The Australian Defence Force (ADF) has replaced a planning team of three with another group of five personnel to support the efforts of provincial health authorities responding to the COVID-19 in Papua New Guinea.
Outgoing Contingent Commander Major Peter Southern said the original ADF team successfully assisted with operations, logistics and health support for the PNG led vaccination rollout in the country’s Western Province. This had resulted in increased community COVID-19 vaccination rates, he added.
“We coordinated rotary wing assistance to get vaccines into remote locations, enhanced access to medical facilities through a new bridge and jetty, worked with PNG authorities to introduce new planning tools and build a bespoke database for vaccination tracking,” Major Southern said.
On Friday, the ADF announced that five personnel from the Army, Air Force and Navy had been deployed to replace the original group under the command of RAN Commander Matt Curnow. They have recently completed mandatory quarantine in PNG and will continue to assist in the vaccine rollout efforts for the Western and Marobe provinces.
“Our team has hit the ground running and we look forward to working with the PNG Defence Force and Provincial Health Authorities as they continue to contribute to the PNG Government’s COVID-19 response,” Curnow said.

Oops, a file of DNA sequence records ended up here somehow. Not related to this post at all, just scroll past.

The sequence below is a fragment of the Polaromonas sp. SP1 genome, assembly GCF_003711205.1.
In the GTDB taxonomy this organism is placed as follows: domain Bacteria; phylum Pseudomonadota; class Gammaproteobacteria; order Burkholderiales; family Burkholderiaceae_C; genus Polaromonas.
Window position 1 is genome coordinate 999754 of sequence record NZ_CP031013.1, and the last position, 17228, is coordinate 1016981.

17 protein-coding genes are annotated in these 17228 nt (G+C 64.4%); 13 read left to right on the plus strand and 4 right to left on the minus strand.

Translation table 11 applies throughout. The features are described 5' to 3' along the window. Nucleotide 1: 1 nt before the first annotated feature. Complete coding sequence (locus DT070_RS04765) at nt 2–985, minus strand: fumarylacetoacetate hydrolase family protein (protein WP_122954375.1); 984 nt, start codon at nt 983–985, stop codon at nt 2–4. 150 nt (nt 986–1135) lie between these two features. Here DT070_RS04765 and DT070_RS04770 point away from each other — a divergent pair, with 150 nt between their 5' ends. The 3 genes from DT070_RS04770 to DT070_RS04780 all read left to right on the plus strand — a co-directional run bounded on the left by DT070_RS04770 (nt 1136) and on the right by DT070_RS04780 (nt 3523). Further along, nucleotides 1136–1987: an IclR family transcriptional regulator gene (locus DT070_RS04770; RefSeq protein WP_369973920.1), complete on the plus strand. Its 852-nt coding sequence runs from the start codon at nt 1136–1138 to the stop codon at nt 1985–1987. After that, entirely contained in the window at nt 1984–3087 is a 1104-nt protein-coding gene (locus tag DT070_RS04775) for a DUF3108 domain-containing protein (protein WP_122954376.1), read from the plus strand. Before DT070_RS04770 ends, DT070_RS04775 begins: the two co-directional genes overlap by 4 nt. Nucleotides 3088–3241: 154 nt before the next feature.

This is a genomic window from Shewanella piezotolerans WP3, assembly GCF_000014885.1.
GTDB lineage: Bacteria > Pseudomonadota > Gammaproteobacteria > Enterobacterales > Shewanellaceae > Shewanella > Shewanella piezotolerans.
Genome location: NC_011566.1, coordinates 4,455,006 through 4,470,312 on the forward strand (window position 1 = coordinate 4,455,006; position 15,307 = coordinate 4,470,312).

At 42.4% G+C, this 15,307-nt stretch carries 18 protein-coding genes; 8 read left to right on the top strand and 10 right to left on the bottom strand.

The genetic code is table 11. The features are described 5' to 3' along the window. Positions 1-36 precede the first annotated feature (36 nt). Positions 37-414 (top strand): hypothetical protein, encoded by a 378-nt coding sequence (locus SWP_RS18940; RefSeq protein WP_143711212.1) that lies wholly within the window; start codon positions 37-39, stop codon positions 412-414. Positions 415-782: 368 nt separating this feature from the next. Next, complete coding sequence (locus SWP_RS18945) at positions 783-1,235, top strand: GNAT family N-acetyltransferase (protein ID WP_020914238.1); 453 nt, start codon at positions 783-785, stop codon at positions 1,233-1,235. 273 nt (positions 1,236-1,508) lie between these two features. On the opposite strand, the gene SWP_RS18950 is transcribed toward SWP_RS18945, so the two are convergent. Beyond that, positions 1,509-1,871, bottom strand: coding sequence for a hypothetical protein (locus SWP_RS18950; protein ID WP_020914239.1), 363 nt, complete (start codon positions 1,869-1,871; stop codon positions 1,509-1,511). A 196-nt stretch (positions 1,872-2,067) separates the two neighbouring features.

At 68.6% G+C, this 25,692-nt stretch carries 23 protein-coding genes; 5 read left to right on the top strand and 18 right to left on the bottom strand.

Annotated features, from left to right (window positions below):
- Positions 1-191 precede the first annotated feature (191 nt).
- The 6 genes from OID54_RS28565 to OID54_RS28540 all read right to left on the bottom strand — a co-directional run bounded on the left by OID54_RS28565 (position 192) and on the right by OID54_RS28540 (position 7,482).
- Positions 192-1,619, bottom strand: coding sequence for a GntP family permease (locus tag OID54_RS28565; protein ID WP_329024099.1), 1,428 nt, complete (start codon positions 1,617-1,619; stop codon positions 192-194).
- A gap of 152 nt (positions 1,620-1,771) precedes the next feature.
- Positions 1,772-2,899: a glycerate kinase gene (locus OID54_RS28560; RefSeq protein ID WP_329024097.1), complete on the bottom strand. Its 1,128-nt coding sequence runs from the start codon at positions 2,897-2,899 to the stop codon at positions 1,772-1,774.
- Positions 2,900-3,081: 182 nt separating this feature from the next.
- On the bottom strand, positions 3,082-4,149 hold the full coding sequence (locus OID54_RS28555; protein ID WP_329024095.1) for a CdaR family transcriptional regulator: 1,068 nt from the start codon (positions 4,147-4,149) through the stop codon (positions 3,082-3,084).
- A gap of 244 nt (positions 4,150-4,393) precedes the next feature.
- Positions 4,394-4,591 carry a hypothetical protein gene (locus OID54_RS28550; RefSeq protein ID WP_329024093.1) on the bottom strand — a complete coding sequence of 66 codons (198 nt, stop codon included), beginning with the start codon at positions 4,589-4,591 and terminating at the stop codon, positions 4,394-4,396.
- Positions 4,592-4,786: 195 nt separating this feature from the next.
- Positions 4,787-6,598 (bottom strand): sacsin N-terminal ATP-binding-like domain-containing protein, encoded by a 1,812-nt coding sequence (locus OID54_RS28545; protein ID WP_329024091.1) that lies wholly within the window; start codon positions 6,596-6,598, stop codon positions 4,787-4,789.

In addition to the planning team for Operation PNG Assist, a total of 41 other ADF (military and APS) personnel have been supporting the PNG Defence Cooperation Program during the pandemic. These forces have worked in partnership with the PNG military to help refurbish facilities that support social distancing and business continuity.
The ADF has also helped establish quarantine accommodation sites in PNG, providing supplies, medical equipment, and extra commercial air and sea transport to take people and stores to remote locations.
Major Southern said it was rewarding to know that Australia’s partnership with PNG responding to the COVID-19 crisis was helping to save more lives.
“We supported the PNG Government’s efforts to bring vaccination messaging into remote communities and saw locals listen to and act on the information, raising their sleeves to get the jab. It was very rewarding,” he said.